I started by playing Death Nell; a title in the Inspector Cyndi in Newport series. A live-action video introduction explains that you play as a detective with the Newport police who is being aided by Inspector Cyndi of the Vienna Metropolitan Police Department.
This adventure game tasks you with questioning witnesses in order to find the culprit of a recent murder, as well as their motive, opportunity and method. An in-game history keeps track of all the questions you have asked and the answers you receive. If you get stuck, you can ask Inspector Cyndi for advice and she will also inform you when you’ve gathered all the clues in an area.
Next I played Kim’s Game; a simple memory game. In this game you are given 30 seconds to study a series of flash cards. Once you feel you have memorized the cards, you can then attempt to select them from a larger group. More cards to memorize will appear as you progress through levels and extra study time is awarded for correct answers in addition to points.
Definition Game is just that; a game in which I was presented with a word and four possible definitions for it. A series of ten questions is scored out of 1000 points. I played through this game a number of times and was pleased that I did not see repeated questions.
Finally, the Popcorn Games section allowed me to randomly select from available games in the series by “popping corn” in an old-style kettle. I played Crambles, which is a word jumble game and Completion, another word game that asked me to fill in missing letters to complete a given word.
The Game Book demo provides a great variety of games and does an excellent job of showcasing what 7-128 Software is about. The demo also provides the ability to easily purchase more titles by taking you to the company website.
The PizzaGames Box line is intended for children from 2-9 years old and includes Here Comes the Duck which is quite possibly the only game that can be played by a blind two-year-old. All of the titles in the PizzaGames Box series are extremely accessible and are designed with not only the blind in mind, but motion and hearing impaired children as well.
The PizzaGames Box is also available in two editions. The $15 Baby Bear Edition is intended for toddlers 2-5 and comes with three games. The Mama Bear Edition is for children 4-7, comes with four games and costs $20. As with the Game Book, free demos of the PizzaGames Box titles are available. Additional games for both the PizzaGames Box and the Game Book are available for $5-10 each.
7-128 Software also provides many free resources including information for educators interested in using serious games through the Accessible Learning through Entertainment and Recreation Tools (ALERT) project. ALERT is an effort in which they are joined by volunteer members of the International Game Developer’s Association Game Accessibility Special Interest Group.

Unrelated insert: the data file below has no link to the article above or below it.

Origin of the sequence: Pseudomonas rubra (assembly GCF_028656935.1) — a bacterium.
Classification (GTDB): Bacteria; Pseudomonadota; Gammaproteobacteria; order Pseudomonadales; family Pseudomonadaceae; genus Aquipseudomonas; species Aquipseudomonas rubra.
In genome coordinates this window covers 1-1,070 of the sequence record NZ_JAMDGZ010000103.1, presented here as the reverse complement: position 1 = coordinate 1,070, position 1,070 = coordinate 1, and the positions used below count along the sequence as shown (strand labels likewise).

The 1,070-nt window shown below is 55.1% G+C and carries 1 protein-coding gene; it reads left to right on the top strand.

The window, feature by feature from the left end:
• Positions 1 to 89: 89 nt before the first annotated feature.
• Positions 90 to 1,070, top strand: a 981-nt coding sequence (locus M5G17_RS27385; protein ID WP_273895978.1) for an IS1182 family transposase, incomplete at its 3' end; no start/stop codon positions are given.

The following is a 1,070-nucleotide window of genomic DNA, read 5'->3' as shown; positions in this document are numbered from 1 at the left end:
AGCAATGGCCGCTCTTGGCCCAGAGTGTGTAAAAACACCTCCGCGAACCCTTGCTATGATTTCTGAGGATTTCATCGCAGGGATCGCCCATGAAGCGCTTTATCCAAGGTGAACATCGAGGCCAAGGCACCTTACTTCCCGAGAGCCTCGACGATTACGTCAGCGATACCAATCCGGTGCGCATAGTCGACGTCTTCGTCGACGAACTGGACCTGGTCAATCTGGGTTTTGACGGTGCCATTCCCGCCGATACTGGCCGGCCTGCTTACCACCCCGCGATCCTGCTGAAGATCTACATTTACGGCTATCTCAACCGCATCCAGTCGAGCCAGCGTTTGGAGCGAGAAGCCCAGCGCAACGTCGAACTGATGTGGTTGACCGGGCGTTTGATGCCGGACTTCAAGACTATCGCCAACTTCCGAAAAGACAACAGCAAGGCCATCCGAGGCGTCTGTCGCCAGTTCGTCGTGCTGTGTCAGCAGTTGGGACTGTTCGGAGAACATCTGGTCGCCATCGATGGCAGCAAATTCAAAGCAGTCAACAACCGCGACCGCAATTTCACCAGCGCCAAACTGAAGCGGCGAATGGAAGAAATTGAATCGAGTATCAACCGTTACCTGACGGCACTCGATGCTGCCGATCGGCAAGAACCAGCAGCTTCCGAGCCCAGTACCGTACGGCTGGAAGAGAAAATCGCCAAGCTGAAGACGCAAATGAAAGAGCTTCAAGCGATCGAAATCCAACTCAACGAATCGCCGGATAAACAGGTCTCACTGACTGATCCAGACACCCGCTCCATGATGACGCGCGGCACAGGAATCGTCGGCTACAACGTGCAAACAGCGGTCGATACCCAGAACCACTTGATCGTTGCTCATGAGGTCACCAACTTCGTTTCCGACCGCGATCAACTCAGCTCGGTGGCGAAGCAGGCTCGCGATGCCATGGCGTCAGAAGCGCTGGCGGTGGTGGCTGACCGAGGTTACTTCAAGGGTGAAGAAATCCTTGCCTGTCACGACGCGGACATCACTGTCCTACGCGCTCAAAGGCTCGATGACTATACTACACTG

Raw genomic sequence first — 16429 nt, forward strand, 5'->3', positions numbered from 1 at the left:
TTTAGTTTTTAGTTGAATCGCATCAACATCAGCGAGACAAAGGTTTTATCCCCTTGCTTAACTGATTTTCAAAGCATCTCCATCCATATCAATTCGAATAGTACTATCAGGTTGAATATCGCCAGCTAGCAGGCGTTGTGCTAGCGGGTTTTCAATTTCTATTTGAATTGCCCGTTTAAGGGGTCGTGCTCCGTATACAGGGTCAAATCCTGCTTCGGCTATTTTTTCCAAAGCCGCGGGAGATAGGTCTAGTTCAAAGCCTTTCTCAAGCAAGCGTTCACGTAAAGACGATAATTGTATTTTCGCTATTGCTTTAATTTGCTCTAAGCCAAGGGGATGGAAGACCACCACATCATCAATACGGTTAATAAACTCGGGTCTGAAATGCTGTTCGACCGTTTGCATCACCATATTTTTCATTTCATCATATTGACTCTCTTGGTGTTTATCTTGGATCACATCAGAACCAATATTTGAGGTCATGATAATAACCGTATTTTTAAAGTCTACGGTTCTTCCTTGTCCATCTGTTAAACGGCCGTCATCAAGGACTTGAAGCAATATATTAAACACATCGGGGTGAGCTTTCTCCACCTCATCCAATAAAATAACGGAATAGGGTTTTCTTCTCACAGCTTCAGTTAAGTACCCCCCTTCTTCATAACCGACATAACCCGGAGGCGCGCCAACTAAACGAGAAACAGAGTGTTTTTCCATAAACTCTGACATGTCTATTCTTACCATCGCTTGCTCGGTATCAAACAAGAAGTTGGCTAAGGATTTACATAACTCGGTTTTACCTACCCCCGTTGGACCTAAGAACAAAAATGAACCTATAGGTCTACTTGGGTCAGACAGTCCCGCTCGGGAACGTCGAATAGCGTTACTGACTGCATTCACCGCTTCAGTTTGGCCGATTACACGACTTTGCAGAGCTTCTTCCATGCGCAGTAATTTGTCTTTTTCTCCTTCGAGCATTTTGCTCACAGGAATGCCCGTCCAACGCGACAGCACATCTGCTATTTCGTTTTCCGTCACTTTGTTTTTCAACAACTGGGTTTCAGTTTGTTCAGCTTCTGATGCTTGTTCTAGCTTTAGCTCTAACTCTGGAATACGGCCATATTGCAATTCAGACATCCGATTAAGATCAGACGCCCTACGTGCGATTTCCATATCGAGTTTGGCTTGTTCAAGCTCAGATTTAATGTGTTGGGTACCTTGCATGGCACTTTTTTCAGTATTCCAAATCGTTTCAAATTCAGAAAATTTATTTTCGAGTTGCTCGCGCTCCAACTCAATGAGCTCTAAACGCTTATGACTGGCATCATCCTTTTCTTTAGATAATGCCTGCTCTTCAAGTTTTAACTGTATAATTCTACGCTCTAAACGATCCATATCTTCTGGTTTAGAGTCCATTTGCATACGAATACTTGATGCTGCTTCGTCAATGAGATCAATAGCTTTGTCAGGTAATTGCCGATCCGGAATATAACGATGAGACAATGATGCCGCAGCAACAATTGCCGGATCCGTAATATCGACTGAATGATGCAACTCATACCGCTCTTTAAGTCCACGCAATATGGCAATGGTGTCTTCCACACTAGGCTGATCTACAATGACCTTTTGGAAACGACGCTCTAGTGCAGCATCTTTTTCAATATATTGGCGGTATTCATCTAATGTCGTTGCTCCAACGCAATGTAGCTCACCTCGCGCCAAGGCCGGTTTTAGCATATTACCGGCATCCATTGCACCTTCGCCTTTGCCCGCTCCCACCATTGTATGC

Members of the SIG will also have copies of 7-128 Software titles on hand for demonstration when they attend GDC 2009, providing the company with some high-level public exposure. In addition to providing development resources “Many [SIG members] have tested our games and helped us to hone our accessibility features and to make the games more fun for players with special needs. We’ve also made some lasting friendships among SIG members.” explains Cynthia Geller.
The fact that the principal 7-128 Software staff members belong to the American Association of Retired Persons (AARP) doesn’t seem to slow them down one bit. The company was recently commissioned by a national fire safety organization to create a serious game designed to teach blind children about fire safety and how to escape from a burning building.
They are working with the Perkins School for the Blind to expand their PizzaGames Box line-up for use in educational and institutional settings. 7-128 Software is also wrapping up the planning stage of an accessible interactive travel game which they expect to ship later in 2009. Aside from these projects, they continue to chip away at Sinister Cities, an adventure game series.
“As odd as it seems, even to ourselves, we appear to be the only company in the industry that produces mainstream games that are accessible across all accessibility modalities: blindness, vision impairment, deafness, motion impairment and cognitive impairment.” explained Cynthia Geller.
I’ve never come across another game company quite like 7-128 Software. Their vision, small family-like atmosphere and methodology are truly unique in the industry. This is a group of people in it for all the right reasons and they have an enthusiasm for their work that many larger software companies probably wish they had. “Some of us still have day jobs. We still have so much to learn and so much to do. That’s what makes it fun!” Cynthia concludes lightheartedly.